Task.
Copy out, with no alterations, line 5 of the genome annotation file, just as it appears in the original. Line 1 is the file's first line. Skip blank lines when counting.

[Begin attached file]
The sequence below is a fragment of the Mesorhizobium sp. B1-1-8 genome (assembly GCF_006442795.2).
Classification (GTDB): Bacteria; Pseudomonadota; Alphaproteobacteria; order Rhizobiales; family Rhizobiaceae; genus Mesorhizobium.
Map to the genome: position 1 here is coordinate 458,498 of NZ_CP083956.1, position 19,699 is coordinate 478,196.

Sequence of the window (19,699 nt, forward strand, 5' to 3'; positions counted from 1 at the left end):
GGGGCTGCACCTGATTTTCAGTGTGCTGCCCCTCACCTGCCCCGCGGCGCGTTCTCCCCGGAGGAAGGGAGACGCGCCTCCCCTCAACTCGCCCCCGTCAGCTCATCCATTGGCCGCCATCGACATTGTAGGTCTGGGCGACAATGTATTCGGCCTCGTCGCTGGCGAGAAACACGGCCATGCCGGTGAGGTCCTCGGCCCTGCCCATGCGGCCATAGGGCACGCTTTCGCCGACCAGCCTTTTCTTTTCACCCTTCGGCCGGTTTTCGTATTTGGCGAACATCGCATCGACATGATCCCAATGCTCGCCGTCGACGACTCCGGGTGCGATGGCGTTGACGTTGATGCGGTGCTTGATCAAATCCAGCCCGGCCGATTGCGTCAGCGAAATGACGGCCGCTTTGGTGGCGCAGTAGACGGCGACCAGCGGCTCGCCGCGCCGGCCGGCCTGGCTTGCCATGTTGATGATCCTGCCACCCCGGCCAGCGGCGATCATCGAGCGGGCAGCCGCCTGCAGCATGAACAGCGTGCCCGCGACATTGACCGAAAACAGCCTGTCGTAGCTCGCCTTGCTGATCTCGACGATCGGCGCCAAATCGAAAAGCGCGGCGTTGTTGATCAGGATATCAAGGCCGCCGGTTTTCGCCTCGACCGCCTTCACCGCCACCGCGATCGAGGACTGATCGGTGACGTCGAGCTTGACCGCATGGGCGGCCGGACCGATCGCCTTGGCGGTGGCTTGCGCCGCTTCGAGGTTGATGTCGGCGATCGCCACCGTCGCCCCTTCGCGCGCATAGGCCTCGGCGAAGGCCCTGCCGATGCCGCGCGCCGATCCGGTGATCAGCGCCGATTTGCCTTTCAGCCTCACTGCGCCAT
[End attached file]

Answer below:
GGGGCTGCACCTGATTTTCAGTGTGCTGCCCCTCACCTGCCCCGCGGCGCGTTCTCCCCGGAGGAAGGGAGACGCGCCTCCCCTCAACTCGCCCCCGTCAGCTCATCCATTGGCCGCCATCGACATTGTAGGTCTGGGCGACAATGTATTCGGCCTCGTCGCTGGCGAGAAACACGGCCATGCCGGTGAGGTCCTCGGCCCTGCCCATGCGGCCATAGGGCACGCTTTCGCCGACCAGCCTTTTCTTTTCACCCTTCGGCCGGTTTTCGTATTTGGCGAACATCGCATCGACATGATCCCAATGCTCGCCGTCGACGACTCCGGGTGCGATGGCGTTGACGTTGATGCGGTGCTTGATCAAATCCAGCCCGGCCGATTGCGTCAGCGAAATGACGGCCGCTTTGGTGGCGCAGTAGACGGCGACCAGCGGCTCGCCGCGCCGGCCGGCCTGGCTTGCCATGTTGATGATCCTGCCACCCCGGCCAGCGGCGATCATCGAGCGGGCAGCCGCCTGCAGCATGAACAGCGTGCCCGCGACATTGACCGAAAACAGCCTGTCGTAGCTCGCCTTGCTGATCTCGACGATCGGCGCCAAATCGAAAAGCGCGGCGTTGTTGATCAGGATATCAAGGCCGCCGGTTTTCGCCTCGACCGCCTTCACCGCCACCGCGATCGAGGACTGATCGGTGACGTCGAGCTTGACCGCATGGGCGGCCGGACCGATCGCCTTGGCGGTGGCTTGCGCCGCTTCGAGGTTGATGTCGGCGATCGCCACCGTCGCCCCTTCGCGCGCATAGGCCTCGGCGAAGGCCCTGCCGATGCCGCGCGCCGATCCGGTGATCAGCGCCGATTTGCCTTTCAGCCTCACTGCGCCAT